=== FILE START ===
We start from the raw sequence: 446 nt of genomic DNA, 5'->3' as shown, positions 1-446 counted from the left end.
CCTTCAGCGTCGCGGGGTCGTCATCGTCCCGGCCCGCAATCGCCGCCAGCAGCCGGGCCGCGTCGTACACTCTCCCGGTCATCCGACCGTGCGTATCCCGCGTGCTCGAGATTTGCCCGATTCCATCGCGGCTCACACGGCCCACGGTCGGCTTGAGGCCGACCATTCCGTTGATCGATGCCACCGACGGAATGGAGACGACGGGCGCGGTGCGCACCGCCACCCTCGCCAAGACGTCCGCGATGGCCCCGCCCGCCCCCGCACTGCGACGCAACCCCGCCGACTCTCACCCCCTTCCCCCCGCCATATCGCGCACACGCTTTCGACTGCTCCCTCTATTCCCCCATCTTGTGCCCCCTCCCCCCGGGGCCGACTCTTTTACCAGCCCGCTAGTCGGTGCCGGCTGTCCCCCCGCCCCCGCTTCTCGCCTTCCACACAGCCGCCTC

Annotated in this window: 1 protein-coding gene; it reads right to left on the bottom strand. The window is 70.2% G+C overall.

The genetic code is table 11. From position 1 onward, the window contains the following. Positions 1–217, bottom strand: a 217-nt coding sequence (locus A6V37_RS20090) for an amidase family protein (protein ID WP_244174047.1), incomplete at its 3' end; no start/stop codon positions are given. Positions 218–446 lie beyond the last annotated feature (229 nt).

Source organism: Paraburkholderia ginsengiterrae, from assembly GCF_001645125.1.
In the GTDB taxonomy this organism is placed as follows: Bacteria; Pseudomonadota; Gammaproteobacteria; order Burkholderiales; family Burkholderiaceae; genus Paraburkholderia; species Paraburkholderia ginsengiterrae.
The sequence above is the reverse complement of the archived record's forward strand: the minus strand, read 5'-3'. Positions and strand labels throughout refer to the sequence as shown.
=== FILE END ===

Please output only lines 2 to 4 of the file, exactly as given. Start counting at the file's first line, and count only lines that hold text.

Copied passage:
CCTTCAGCGTCGCGGGGTCGTCATCGTCCCGGCCCGCAATCGCCGCCAGCAGCCGGGCCGCGTCGTACACTCTCCCGGTCATCCGACCGTGCGTATCCCGCGTGCTCGAGATTTGCCCGATTCCATCGCGGCTCACACGGCCCACGGTCGGCTTGAGGCCGACCATTCCGTTGATCGATGCCACCGACGGAATGGAGACGACGGGCGCGGTGCGCACCGCCACCCTCGCCAAGACGTCCGCGATGGCCCCGCCCGCCCCCGCACTGCGACGCAACCCCGCCGACTCTCACCCCCTTCCCCCCGCCATATCGCGCACACGCTTTCGACTGCTCCCTCTATTCCCCCATCTTGTGCCCCCTCCCCCCGGGGCCGACTCTTTTACCAGCCCGCTAGTCGGTGCCGGCTGTCCCCCCGCCCCCGCTTCTCGCCTTCCACACAGCCGCCTC

Annotated in this window: 1 protein-coding gene; it reads right to left on the bottom strand. The window is 70.2% G+C overall.

The genetic code is table 11. From position 1 onward, the window contains the following. Positions 1–217, bottom strand: a 217-nt coding sequence (locus A6V37_RS20090) for an amidase family protein (protein ID WP_244174047.1), incomplete at its 3' end; no start/stop codon positions are given. Positions 218–446 lie beyond the last annotated feature (229 nt).